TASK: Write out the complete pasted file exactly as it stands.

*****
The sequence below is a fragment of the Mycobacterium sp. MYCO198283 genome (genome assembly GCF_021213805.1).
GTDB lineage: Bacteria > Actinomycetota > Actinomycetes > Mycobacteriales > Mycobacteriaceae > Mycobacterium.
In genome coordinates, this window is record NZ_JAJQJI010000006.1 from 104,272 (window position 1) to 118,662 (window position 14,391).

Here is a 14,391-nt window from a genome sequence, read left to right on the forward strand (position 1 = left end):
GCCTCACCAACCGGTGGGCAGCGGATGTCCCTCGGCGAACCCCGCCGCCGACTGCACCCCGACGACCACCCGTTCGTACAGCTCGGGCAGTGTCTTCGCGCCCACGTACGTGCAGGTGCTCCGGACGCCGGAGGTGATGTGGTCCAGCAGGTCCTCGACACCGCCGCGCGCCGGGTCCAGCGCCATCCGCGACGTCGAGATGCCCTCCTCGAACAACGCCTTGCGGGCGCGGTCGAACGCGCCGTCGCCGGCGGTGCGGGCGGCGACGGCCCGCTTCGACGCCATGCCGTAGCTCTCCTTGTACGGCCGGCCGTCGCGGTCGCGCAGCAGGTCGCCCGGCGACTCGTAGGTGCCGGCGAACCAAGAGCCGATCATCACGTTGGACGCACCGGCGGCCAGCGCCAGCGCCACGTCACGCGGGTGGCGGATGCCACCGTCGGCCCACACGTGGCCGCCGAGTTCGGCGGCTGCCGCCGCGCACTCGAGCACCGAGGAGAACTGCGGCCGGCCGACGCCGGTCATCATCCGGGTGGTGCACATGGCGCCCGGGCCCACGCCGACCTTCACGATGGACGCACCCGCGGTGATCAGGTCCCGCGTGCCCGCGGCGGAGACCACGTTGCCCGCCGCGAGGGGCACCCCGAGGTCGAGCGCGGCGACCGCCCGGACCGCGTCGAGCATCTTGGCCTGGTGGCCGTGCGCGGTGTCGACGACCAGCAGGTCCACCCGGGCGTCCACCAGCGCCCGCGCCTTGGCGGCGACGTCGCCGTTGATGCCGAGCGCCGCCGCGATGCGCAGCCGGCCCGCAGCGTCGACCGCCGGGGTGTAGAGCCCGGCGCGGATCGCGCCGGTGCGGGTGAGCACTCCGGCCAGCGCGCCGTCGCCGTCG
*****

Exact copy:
The sequence below is a fragment of the Mycobacterium sp. MYCO198283 genome (genome assembly GCF_021213805.1).
GTDB lineage: Bacteria > Actinomycetota > Actinomycetes > Mycobacteriales > Mycobacteriaceae > Mycobacterium.
In genome coordinates, this window is record NZ_JAJQJI010000006.1 from 104,272 (window position 1) to 118,662 (window position 14,391).

Here is a 14,391-nt window from a genome sequence, read left to right on the forward strand (position 1 = left end):
GCCTCACCAACCGGTGGGCAGCGGATGTCCCTCGGCGAACCCCGCCGCCGACTGCACCCCGACGACCACCCGTTCGTACAGCTCGGGCAGTGTCTTCGCGCCCACGTACGTGCAGGTGCTCCGGACGCCGGAGGTGATGTGGTCCAGCAGGTCCTCGACACCGCCGCGCGCCGGGTCCAGCGCCATCCGCGACGTCGAGATGCCCTCCTCGAACAACGCCTTGCGGGCGCGGTCGAACGCGCCGTCGCCGGCGGTGCGGGCGGCGACGGCCCGCTTCGACGCCATGCCGTAGCTCTCCTTGTACGGCCGGCCGTCGCGGTCGCGCAGCAGGTCGCCCGGCGACTCGTAGGTGCCGGCGAACCAAGAGCCGATCATCACGTTGGACGCACCGGCGGCCAGCGCCAGCGCCACGTCACGCGGGTGGCGGATGCCACCGTCGGCCCACACGTGGCCGCCGAGTTCGGCGGCTGCCGCCGCGCACTCGAGCACCGAGGAGAACTGCGGCCGGCCGACGCCGGTCATCATCCGGGTGGTGCACATGGCGCCCGGGCCCACGCCGACCTTCACGATGGACGCACCCGCGGTGATCAGGTCCCGCGTGCCCGCGGCGGAGACCACGTTGCCCGCCGCGAGGGGCACCCCGAGGTCGAGCGCGGCGACCGCCCGGACCGCGTCGAGCATCTTGGCCTGGTGGCCGTGCGCGGTGTCGACGACCAGCAGGTCCACCCGGGCGTCCACCAGCGCCCGCGCCTTGGCGGCGACGTCGCCGTTGATGCCGAGCGCCGCCGCGATGCGCAGCCGGCCCGCAGCGTCGACCGCCGGGGTGTAGAGCCCGGCGCGGATCGCGCCGGTGCGGGTGAGCACTCCGGCCAGCGCGCCGTCGCCGTCG